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Press Release - August 3, 2012
First Group Of Old Baseball Cards Found In Attic Brings $566,132 At Heritage Auctions
BALTIMORE – The first offerings from “The Black Swamp Find” of 1910 E98 baseball cards – the best near “Set of 30” ever found (realized: $286,800), the finest known Honus Wagner card of its kind (realized: $239,000) and the color variations set (realized: $40,332) – brought $566,132 combined on Aug. 2 as part of Heritage Auctions Platinum Night® Sports auction at Camden Yards. All prices include Buyer’s Premium.
The “Black Swamp Find,” a complete treasure trove of more than 700 well-preserved, century-old baseball cards – discovered in the attic of a Defiance, Ohio house earlier this year by cousins Karla Kissner and Karla Hench – has captured the attention of the world this summer, and with good reason.
“These cards could have landed in the trash with other items being tossed out by the family after the final relative living there passed away,” said Chris Ivy, Director of Sports Auctions at Heritage. “Now it’s valued at several million dollars and is widely considered the most significant find of vintage baseball cards ever. You have a better chance of winning the lottery than making a find like this.”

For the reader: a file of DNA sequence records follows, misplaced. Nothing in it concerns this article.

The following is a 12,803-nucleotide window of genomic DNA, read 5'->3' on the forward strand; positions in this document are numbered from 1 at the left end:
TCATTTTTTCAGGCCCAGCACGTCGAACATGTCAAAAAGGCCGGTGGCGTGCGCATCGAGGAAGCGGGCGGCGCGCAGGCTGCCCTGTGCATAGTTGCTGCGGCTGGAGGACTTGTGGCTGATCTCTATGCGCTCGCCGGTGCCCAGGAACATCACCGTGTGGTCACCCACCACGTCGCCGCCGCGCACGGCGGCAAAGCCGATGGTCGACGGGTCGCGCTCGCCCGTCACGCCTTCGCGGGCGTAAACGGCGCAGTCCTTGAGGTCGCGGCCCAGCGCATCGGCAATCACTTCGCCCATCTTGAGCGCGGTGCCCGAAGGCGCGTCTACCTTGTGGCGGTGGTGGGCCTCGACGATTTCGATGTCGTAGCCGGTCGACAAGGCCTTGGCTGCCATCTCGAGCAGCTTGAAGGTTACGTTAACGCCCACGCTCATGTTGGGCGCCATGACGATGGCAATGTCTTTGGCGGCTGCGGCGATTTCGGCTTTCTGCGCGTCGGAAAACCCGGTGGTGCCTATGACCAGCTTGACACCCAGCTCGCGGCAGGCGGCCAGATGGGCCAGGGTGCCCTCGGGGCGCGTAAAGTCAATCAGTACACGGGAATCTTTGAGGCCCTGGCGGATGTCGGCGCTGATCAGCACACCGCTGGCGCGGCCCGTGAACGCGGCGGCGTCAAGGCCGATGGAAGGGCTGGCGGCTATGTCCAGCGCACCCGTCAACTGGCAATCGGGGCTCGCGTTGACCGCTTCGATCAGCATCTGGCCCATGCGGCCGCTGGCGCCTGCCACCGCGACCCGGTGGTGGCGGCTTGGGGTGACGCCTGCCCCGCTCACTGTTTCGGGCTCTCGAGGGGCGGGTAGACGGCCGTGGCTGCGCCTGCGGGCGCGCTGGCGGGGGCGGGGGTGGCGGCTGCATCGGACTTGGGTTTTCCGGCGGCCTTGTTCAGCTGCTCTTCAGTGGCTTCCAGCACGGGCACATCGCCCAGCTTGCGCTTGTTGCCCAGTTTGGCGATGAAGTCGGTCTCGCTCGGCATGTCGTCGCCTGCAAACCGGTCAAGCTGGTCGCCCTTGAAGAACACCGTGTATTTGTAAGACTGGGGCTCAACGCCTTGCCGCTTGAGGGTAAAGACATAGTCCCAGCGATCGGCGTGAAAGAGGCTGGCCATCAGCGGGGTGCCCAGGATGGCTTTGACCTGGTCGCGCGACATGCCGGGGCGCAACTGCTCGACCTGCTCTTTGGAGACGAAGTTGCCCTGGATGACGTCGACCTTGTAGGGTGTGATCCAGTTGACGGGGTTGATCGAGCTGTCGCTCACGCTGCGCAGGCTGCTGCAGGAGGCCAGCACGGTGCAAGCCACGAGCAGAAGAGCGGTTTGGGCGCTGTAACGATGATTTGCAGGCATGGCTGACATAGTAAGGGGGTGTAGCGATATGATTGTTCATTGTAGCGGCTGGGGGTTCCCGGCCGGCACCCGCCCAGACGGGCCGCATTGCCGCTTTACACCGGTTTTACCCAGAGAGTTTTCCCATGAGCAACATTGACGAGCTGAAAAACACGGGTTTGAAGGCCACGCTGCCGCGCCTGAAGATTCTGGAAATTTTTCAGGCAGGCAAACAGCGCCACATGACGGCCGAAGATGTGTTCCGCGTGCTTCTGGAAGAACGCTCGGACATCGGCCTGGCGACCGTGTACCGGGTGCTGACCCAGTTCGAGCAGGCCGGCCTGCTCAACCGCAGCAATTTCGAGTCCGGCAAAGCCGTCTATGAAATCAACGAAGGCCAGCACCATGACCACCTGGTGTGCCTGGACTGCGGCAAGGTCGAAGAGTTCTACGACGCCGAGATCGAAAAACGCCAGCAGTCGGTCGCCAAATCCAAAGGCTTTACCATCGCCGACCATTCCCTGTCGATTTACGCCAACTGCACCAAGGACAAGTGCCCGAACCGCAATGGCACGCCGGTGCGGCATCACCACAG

The cards are all from a rare series known by collectors as “E98s” that were issued around 1910. The “Black Swamp” cards were acquired at the time for promotional purposes by Carl Hench, a German immigrant who owned Hench's Meat Market & Sausage Works in Defiance, which eventually became Chief Supermarket. His heirs were cleaning their late grandfather's house when they found the cards in a box under an old doll house in the attic.
“It might as well have been filled with gold," said Ivy, “which it was: Cardboard gold.”
When they discovered them in the attic, Karla and Karl didn’t know if the cards were genuine because they are smaller in size than modern cards and did not have players’ statistics printed on the backs. Fortunately, they decided to keep them and started doing research about the cards. Now the 20 heirs will share the proceeds from sales of the cards, which will be ongoing by Heritage Auctions.